Tuesday, January 22, 2013

University of Phoenix CEO gets lavish retirement package

For more than a decade public school teachers and college and university faculty have been demonized for negotiating modest pensions and retirement benefits even as private sector CEO's walked away with multi-million dollar retirement packages and funding for public education and higher education was slashed.
Now the Apollo Group Inc., owner of the University of Phoenix, the nation's largest for-profit college, has given its retiring founder and CEO, John Sperling, what can only be characterized as a lavish retirement package despite declining student enrollment, multiple government investigations, and intense media scrutiny.
Sperling, who retired at the end of 2012 and now holds the title of chairman emeritus, will receive a $5 million “special retirement bonus” this month, according to a securities filing Thursday, spotted by Footnoted’s Michelle Leder. He also gets a lifetime annuity—$70,833.33 a month— and ownership of the two company vehicles he used when serving as executive chairman. Apollo will also cover “reasonable out-of-pocket” medical- and dental-care coverage the 92-year-old incurs for the rest of his life. 
Sperling's retirement package defines nepotism. Apollo's board chairman is John Sperling’s son, Peter Sperling. 
It isn't as if the elder Sperling was underpaid. He received total compensation valued at $6.95 million in fiscal 2012, including salary, options and non-equity incentive pay, according to an earlier securities filing.
A Senate committee chaired by Senator Tom Harkin of Iowa has criticized the costs of for-profit colleges like University of Phoenix, arguing that too small a share of the taxpayer-funded loans on which the schools rely for most of their funding is being allocated to instruction and academic support and that their graduation and job placement rates are abysmally low. More than 90% of University of Phoenix’s net revenue in fiscal 2012 came from Title IV federal financial aid programs. For-profit colleges are notorious for investing more in marketing and recruitment than in education.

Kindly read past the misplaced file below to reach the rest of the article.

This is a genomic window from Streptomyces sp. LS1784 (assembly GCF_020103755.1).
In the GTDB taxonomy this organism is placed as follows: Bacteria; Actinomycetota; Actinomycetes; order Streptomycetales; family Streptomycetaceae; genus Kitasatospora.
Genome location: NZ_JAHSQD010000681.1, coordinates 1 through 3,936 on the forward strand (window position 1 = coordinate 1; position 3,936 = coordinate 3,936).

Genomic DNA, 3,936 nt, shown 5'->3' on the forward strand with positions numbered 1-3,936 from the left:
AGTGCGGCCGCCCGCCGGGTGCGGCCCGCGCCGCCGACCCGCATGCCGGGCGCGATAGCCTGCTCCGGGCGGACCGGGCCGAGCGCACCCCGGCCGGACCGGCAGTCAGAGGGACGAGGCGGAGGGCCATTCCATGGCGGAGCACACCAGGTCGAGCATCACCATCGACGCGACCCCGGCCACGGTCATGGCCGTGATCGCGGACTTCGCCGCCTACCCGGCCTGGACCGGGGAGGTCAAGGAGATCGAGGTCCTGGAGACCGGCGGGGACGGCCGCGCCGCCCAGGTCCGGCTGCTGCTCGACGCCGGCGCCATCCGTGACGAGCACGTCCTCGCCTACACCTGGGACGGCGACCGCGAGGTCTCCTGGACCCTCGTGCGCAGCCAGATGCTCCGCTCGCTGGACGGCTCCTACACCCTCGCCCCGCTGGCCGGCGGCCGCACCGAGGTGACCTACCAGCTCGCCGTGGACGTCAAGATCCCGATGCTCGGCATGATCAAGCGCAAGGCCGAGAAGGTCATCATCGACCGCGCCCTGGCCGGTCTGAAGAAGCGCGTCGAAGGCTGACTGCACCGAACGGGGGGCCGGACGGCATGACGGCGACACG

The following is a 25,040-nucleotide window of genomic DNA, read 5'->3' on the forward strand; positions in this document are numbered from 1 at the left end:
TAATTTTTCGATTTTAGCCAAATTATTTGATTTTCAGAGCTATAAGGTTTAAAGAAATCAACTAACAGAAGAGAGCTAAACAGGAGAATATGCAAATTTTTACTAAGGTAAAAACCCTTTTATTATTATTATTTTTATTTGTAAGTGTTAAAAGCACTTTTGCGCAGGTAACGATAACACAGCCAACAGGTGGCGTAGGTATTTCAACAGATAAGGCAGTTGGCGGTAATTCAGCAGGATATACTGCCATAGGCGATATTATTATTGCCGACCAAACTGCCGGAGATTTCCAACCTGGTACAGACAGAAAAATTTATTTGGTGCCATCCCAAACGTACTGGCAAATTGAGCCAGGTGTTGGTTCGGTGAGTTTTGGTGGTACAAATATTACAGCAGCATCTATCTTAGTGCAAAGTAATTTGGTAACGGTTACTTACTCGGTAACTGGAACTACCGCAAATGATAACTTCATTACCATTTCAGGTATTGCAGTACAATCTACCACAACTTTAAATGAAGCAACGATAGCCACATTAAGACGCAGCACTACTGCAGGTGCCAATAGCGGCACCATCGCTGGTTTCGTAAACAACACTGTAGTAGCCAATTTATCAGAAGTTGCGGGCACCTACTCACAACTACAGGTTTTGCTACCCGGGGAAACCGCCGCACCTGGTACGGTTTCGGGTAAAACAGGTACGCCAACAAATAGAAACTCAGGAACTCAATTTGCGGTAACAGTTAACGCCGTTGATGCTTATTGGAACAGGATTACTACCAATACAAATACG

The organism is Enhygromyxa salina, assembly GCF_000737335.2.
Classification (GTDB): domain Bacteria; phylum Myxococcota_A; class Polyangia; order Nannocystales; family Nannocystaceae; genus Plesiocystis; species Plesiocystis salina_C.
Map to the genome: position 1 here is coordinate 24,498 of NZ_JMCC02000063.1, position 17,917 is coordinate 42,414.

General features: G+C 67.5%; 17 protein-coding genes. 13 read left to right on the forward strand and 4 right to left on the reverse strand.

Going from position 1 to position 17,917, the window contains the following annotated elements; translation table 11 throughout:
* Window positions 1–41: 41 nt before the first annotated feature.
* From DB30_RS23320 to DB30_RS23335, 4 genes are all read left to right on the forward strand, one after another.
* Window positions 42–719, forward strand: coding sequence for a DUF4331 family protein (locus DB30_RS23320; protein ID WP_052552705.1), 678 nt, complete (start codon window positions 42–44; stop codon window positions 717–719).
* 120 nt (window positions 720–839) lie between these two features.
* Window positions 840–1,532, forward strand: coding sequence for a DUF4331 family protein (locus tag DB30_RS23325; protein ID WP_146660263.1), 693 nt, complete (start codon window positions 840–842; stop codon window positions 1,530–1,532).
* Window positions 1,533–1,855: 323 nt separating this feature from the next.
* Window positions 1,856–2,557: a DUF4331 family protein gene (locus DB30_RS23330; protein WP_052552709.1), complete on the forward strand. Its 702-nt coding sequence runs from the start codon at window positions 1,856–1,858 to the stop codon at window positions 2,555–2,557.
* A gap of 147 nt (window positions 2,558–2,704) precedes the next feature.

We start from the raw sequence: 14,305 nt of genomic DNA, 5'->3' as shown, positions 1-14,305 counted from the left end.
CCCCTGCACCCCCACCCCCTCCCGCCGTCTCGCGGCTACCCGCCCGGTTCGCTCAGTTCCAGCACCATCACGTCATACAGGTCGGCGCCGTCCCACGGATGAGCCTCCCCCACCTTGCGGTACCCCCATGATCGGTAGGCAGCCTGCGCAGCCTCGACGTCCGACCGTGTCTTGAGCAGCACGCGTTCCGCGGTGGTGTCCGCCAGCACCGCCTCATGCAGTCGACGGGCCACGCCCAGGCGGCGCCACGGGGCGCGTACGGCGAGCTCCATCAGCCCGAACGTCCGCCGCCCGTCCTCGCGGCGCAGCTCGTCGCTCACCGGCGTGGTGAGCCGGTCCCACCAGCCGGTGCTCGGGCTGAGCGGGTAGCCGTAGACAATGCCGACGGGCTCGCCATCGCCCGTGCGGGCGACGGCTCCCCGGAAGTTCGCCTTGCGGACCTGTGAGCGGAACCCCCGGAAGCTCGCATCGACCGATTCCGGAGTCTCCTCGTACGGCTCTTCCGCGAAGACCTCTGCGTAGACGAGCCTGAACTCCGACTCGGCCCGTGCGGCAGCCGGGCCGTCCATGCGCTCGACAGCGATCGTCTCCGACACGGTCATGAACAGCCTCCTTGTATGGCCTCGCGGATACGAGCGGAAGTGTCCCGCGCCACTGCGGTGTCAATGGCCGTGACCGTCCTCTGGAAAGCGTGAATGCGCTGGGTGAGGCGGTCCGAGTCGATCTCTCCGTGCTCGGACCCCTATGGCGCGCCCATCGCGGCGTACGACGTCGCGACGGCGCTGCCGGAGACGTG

Nor can Sperling's exorbitant taxpayer funded retirement be justified by the University of Phoenix's financial performance or enrollments. Apollo lost nearly two-thirds of its market value in the past year, and on Jan 8 it reported  that its fiscal first-quarter revenue had fallen nearly 10% to $1.06 billion as enrollment tumbled by more than 14%.
That doesn't mean that the Sperling's aren't fighting back.

The school rolled out a new marketing campaign last year to stress its offerings of practical, career-oriented courses. And earlier this week, WSJ reported, it unveiled an executive-education course on innovation, taught by top business-school faculty, as part of an effort to tap into the corporate-training market and diversify beyond its shrinking University of Phoenix revenue stream.
To be sure, Sperling isn’t alone in getting cushy compensation upon retirement. The WSJ’s Joann Lublin wrote in November about some of the more generous consulting agreements for ex-executives at companies including IBM, First Cash Financial Services Inc. and elsewhere. Some, Lublin reported, even struck deals to get paid after their death.  That doesn't appear to be part of Sperling's deal. But unlike the students who the University of Phoenix has preyed on and left with little more than shattered dreams and mountains of debt, John Sperling will have nothing to worry about for the rest of his life.

This blog is based on an article in the Wall Street Journal entitled "University of Phoenix retirement plan: nice work if you can get it" by Melissa Korn.


Anonymous said...


Michael Rosen said...

Unfortunately, this is entirely consistent with the for profit college business model. These institutions are in the business of making money through gaming the federal financial aid system. Their primary focus is profits not education.

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Funding for public education has been slashed?

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